GN initiative to use drones for drainage, infrastructure planning
The aerial drone mapping project has received $1.1 million for the 2023 fiscal year
Engineers and land planners are using drones to collect data that will help them plan building projects in places with good water drainage.
“Thawing permafrost [creates] problems for buildings on top of it,” said William Patch, director for planning and lands with the Department of Community and Government Services, the department responsible for the mapping project.
“We want the water to move, maintain its energy so it doesn’t stop and seep into the ground, and keep going until it all goes out into local water source.”
The drones will collect high-resolution images of the land surrounding communities and those images will be used to create three-dimensional digital elevation models of the land surface.
The 3D models will help experts determine how runoff from thawing permafrost impacts buildings and roads and how it may affect new construction in the communities.
In the past, Patch said engineers went into communities and looked at drainage infrastructure such as ditches and culverts to check their conditions.
They also often used satellite imagery to collect information about community drainage systems. However, these would provide data from specific locations within a community rather than an overall image.
Using drones can be up to three or four times more expensive than using satellites, the images they collect are more detailed and of higher resolution.
“A lot of community drainage is very shallow and hard to see unless you are looking specifically for them,” he said.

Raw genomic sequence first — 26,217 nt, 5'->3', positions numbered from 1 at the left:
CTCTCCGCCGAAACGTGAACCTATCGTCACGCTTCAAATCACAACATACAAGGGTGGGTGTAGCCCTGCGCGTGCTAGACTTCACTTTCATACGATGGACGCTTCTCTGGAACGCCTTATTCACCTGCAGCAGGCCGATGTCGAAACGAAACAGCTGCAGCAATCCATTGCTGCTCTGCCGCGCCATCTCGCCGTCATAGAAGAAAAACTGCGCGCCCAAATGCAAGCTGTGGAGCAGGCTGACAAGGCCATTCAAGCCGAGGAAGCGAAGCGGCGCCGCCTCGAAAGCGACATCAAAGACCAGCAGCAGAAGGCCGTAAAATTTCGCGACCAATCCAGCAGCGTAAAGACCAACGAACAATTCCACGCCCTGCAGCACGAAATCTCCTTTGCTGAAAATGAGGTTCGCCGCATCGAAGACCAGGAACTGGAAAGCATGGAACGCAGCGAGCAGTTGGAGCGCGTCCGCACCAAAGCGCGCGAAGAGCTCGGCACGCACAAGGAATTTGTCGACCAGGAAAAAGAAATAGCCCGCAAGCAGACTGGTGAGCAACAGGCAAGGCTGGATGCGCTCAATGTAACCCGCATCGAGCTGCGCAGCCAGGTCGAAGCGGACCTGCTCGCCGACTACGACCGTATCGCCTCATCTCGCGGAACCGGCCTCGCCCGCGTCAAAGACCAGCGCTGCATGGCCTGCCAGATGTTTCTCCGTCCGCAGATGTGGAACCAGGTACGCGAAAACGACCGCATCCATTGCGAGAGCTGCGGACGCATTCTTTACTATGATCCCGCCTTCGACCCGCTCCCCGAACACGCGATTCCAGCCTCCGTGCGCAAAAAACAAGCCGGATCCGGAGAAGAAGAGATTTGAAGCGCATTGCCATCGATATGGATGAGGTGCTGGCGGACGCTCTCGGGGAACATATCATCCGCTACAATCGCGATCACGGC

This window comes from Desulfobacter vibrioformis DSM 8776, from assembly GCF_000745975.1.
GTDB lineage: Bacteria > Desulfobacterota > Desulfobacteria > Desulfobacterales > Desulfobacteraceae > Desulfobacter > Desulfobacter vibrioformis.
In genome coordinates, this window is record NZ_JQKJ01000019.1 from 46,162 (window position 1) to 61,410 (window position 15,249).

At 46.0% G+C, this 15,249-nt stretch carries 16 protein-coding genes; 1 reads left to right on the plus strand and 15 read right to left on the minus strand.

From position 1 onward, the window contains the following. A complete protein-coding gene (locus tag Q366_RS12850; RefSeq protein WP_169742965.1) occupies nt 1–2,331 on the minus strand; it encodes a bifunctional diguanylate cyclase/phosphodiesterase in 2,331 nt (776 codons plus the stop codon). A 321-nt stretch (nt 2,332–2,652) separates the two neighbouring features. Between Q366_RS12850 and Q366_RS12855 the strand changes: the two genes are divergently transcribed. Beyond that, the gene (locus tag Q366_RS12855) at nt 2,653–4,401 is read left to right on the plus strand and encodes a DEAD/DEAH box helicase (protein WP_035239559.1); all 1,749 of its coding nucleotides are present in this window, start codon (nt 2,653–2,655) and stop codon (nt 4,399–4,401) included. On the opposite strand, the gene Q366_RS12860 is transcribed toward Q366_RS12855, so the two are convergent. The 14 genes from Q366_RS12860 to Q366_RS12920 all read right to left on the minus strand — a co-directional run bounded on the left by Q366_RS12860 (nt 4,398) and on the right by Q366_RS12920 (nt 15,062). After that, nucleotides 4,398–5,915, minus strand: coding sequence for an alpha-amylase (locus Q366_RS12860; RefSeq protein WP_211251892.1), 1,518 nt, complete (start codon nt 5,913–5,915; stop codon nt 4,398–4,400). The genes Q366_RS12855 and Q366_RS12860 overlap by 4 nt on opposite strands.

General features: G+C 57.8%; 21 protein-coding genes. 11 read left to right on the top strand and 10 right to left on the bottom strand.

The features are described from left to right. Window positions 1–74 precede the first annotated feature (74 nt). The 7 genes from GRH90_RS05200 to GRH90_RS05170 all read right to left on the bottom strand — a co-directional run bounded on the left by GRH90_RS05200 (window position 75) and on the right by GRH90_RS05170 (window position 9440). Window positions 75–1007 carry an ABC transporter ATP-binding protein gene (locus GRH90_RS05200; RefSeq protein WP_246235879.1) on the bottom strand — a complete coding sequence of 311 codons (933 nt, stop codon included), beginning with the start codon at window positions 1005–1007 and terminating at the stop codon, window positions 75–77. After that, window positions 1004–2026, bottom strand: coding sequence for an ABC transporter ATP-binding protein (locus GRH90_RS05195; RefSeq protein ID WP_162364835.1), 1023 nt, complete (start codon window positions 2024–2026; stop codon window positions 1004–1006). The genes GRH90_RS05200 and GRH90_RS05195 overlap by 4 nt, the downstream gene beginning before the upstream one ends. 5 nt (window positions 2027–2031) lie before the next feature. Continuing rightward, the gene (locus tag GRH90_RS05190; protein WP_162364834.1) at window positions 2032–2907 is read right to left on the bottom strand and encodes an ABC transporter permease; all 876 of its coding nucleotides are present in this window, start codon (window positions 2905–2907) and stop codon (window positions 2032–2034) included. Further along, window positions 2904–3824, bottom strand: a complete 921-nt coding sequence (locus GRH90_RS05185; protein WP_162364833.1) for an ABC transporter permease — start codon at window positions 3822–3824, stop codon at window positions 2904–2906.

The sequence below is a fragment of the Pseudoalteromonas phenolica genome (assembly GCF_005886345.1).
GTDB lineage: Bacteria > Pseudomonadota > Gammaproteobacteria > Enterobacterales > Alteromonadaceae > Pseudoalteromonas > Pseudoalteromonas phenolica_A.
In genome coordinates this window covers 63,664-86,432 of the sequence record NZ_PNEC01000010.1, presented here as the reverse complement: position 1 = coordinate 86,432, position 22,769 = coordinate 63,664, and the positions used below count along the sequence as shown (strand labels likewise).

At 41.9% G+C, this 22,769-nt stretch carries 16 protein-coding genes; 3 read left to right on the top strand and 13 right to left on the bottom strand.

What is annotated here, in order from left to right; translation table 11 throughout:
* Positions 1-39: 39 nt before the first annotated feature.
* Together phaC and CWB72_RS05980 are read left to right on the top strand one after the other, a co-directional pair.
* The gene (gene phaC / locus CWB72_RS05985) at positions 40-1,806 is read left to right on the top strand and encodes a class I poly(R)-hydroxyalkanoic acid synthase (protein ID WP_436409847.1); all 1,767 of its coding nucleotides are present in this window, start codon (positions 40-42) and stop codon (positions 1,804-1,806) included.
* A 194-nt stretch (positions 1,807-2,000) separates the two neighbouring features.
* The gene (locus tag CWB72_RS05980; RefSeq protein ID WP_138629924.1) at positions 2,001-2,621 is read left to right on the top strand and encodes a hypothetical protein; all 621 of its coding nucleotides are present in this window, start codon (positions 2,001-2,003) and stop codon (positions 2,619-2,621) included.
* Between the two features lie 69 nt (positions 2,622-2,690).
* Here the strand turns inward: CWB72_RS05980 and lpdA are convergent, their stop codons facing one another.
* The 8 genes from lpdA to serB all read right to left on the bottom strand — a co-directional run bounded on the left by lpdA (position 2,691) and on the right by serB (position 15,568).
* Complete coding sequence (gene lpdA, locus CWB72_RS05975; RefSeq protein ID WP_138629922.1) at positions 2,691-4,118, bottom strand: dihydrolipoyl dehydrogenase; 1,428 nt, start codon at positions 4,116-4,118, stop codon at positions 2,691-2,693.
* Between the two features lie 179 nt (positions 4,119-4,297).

“Satellite imagery never picks them up.”
Patch said the GN has so far worked with the community of Gjoa Haven on the project. The cost was over $150,000 and included aerial drone imagery, creating a master drainage plan and a geotechnical plan with construction recommendations. That total will differ for each community because CGS works with different consultants, planners and engineers in every location.
Organizers hope to map other communities this summer. The Department of Community and Government Services has received $1.1 million in total for this fiscal year — $500,000 from Crown-Indigenous Relations and Northern Affairs Canada and $600,000 from Natural Resources Canada — in order to do so.
The funding is a one-time grant, Patch noted, and future drone mapping will require more funding, which his department is looking into. Patch said the department has not worked out a total cost to map every community.
CGS Minister David Joanasie, who announced the project in the legislative assembly on May 25, said, “by creating detailed maps of town sites, floodplains, and drainage systems, communities will be able to make informed decisions about the placement of buildings and infrastructure, manage flood risks, and protect their permafrost soils.”
For Patch, the aerial drone mapping project is “really about making our communities resilient in the face of climate change.”
“What happens is that all our models will be used for a variety of other climate change studies, including drainage planning, geotechnical and floodplain mapping,” he said.
“So that we can be confident that the community will be able to thrive.”